Introduction to hiding files
After gaining access to a system, a hacker commonly needs to cover their tracks in order to avoid detection. Many antiviruses operate by searching through the list of files stored on a computer’s filesystem and comparing them to signatures of known malware variants. If a hacker can conceal the existence of their files from an AV or other security tools, their probability of detection dramatically decreases.
When trying to hide files on a computer, there are a variety of different options. In general, there is a tradeoff between the effectiveness of the hiding techniques and the level of privileges necessary to accomplish them. While some methods may be extremely difficult for a user to detect, they also require elevated privileges on the system. More accessible methods, on the other hand, are much easier to detect.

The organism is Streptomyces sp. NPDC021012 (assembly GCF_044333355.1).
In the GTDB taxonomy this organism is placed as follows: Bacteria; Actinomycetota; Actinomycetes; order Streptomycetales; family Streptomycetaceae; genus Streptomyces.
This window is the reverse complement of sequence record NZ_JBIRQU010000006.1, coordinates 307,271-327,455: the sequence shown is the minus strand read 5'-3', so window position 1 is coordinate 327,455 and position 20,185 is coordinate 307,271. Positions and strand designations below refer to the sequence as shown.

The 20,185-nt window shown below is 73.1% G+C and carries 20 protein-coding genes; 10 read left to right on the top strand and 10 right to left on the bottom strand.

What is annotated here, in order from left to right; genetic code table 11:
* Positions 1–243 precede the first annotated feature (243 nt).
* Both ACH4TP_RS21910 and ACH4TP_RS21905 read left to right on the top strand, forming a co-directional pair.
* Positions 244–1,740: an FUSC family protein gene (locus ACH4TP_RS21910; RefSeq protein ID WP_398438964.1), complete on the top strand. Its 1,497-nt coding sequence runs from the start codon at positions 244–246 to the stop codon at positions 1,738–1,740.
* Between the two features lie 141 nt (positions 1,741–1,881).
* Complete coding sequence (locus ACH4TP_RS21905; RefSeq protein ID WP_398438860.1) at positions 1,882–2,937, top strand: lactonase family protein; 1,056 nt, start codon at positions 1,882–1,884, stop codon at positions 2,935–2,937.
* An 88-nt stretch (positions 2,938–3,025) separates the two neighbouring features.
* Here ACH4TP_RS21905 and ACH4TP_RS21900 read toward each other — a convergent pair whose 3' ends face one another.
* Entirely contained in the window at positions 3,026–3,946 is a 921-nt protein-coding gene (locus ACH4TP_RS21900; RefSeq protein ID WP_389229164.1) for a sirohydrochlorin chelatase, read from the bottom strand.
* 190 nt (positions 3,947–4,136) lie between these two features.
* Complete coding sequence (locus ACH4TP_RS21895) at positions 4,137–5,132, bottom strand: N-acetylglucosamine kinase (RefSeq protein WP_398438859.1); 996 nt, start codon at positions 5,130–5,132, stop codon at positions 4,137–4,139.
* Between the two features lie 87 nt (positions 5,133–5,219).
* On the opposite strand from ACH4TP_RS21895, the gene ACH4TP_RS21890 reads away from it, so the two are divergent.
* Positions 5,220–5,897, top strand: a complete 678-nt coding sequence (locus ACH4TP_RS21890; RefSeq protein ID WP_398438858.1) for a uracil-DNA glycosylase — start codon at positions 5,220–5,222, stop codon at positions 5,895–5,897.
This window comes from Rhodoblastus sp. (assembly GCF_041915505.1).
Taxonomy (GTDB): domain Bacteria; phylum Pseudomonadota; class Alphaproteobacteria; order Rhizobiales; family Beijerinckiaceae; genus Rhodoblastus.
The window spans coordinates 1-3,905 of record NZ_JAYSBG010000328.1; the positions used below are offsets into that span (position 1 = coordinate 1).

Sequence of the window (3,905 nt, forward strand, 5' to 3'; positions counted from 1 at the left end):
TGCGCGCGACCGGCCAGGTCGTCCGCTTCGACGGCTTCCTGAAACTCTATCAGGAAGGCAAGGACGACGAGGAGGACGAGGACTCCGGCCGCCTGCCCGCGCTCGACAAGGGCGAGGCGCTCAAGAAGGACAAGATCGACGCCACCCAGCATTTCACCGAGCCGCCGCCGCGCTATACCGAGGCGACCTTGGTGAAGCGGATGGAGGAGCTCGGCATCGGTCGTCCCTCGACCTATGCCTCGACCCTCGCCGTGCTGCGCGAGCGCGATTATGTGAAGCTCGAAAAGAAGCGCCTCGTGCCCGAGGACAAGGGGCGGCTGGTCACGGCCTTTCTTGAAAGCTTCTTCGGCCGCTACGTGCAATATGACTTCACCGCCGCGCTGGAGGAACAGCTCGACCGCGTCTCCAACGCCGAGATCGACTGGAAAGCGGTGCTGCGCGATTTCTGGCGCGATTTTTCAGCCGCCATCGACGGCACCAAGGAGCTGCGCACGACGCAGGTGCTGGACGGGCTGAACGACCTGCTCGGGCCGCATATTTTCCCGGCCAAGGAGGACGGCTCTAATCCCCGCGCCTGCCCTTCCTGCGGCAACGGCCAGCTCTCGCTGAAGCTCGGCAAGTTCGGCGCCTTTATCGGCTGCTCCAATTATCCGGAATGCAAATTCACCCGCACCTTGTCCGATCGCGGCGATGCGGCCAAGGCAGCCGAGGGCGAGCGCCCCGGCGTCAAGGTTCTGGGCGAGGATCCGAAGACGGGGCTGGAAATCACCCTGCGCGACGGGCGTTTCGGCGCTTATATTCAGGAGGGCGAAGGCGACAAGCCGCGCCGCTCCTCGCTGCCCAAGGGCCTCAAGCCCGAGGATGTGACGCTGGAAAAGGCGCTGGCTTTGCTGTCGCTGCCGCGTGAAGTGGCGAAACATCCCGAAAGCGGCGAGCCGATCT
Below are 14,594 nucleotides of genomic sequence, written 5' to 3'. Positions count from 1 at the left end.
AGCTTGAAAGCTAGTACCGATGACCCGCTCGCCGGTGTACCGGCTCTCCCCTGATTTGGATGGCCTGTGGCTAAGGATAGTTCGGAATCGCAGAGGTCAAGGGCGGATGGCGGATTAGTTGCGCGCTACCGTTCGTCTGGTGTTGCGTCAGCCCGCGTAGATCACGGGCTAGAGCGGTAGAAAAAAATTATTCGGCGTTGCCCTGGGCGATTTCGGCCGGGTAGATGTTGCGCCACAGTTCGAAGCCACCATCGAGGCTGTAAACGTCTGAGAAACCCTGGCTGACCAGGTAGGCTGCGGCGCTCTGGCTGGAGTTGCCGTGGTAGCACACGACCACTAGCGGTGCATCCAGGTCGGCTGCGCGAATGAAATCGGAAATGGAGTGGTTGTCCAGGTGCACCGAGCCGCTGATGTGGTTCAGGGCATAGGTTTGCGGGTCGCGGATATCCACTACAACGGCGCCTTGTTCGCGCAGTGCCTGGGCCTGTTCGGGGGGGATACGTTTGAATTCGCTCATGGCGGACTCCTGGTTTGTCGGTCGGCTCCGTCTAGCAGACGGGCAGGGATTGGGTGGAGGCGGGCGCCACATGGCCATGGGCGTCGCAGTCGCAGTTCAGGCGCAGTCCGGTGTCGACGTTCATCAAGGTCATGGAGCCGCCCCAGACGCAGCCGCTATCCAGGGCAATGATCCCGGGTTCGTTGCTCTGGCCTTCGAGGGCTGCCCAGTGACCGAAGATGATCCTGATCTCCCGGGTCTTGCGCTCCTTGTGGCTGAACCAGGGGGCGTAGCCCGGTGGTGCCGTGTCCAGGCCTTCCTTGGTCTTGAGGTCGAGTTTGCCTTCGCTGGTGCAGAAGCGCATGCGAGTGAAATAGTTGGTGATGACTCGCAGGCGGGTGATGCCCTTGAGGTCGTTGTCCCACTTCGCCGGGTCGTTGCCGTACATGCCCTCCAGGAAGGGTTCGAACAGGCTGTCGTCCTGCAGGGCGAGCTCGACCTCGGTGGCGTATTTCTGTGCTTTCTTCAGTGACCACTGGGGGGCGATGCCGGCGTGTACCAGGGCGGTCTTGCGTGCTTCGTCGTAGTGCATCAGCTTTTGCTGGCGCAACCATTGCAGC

Different means of hiding files may be specific to different operating systems, but many are generally applicable. Some of the options for hiding files on a system include:
- Hidden files and folders
- Unexpected locations
- Alternate data streams
- Function modification
- Function hooking
In this section, we provide a brief introduction to each of these techniques and an overview of some of their pros and cons.
Hidden files and folders
One of the simplest and most well-known methods of hiding files is using the hidden files attribute. This functionality is built into most operating systems and is intended to ensure that users do not mess with files that they shouldn’t.
On Windows, files can be marked as hidden through the use of attrib.exe or through File Explorer. On Linux, any file whose filename begins with a period is marked as hidden by default.
While this technique is probably the easiest means of hiding files, it’s also the easiest to detect. (Read more...)
*** This is a Security Bloggers Network syndicated blog from Infosec Resources authored by Howard Poston. Read the original post at: http://feedproxy.google.com/~r/infosecResources/~3/l_XobhXUiE4/